Feds Spend $524K to Study Arctic ‘Urban Sustainability’

Brittany M. Hughes | October 9, 2015
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(Photo Credit: Alamy)

If you can’t fix it, just move into it.

The same federal government that is always warning us of the apocalyptic perils of global warming just handed over more than half a million taxpayer dollars to George Washington University to study “urban sustainability in the Arctic.” Apparently, mankind is looking to set up shop in the Great White North now that we’ve successfully thawed it out.

So on top of the millions of dollars we’ve already spent combating “climate change” and saving the glaciers, we’re also going to study how to live in the ever-slowly-defrosting polar icecaps to the sweet tune of $524,086.

Take it from the grant description itself, courtesy of the National Science Foundation:

As Arctic ice continues to melt, humans will enter the high north in growing numbers to develop local resources and expand transportation links. The result of this increased activity will be intensified urban development in extreme conditions. The purpose of this project is to promote greater urban sustainability in the Arctic so that the ultimate human impact on the larger environment will be as small as possible.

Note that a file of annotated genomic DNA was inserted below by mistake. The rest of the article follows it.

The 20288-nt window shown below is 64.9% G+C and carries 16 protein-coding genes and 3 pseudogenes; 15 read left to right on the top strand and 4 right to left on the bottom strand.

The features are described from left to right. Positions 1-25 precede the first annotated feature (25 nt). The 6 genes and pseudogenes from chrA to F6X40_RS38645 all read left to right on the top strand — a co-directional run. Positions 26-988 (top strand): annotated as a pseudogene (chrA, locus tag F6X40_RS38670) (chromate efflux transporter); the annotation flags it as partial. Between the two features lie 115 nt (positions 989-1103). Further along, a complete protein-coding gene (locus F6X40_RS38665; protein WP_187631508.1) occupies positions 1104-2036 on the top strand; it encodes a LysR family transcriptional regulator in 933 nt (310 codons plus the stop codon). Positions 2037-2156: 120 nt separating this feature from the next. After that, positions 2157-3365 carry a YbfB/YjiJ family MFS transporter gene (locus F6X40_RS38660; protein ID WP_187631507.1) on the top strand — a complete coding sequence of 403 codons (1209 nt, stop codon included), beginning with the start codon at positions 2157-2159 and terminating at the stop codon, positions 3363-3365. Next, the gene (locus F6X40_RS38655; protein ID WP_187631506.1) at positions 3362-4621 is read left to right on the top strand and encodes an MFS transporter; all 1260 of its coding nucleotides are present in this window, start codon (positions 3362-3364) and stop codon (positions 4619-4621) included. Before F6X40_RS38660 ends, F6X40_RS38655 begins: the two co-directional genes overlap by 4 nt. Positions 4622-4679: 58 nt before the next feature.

Specifically, this project will develop an Arctic Urban Sustainability Index, which will make it possible to assess the consequences of human activities in the region across a number of important dimensions. The Index will be used to measure sustainability outcomes and progress toward achieving those outcomes in a wide variety of Arctic cities. Key elements of the index will include thawing permafrost, a boom-bust economic cycle, and an influx of migrant workers with the resulting increase in social tensions. Our central hypothesis posits that: Measuring sustainability efforts across the full range of scale and mechanisms and compiling the results in the form of an index will trigger efforts to improve urban planning. The project will be multi-disciplinary in nature, incorporating the analytical tools of geography, climatology, architecture, design, sociology, and political science.

Great. So we’ve given up trying to save the polar ice caps (but didn’t Obama warn us we’d all die if we didn’t?) and are instead studying how to plant our communal flag on them without threatening any more polar bears. And with all those migrant workers that will supposedly flock to our very own Planet Hoth, perhaps we should go ahead and draft up an immigration policy that we already plan to ignore…? But I digress.

And, according to the grant, we’re not alone in our efforts:

Developing strong cooperation among the various Arctic countries, as well as other European and Asian countries with growing interests in the north, is necessary to ensure that future development in this polar region is managed effectively.

Geez. We haven’t even moved into our new digs and they’re already studying how to regulate it. But wait – there’s more!

Importantly, the Index will not be limited to use in the Arctic. It could be effective in measuring sustainability in other extreme climate conditions, such as in the new cities rising in the Persian Gulf and in places like Phoenix, Arizona.

Oh good! We hear Phoenix has been having trouble managing its melting permafrost.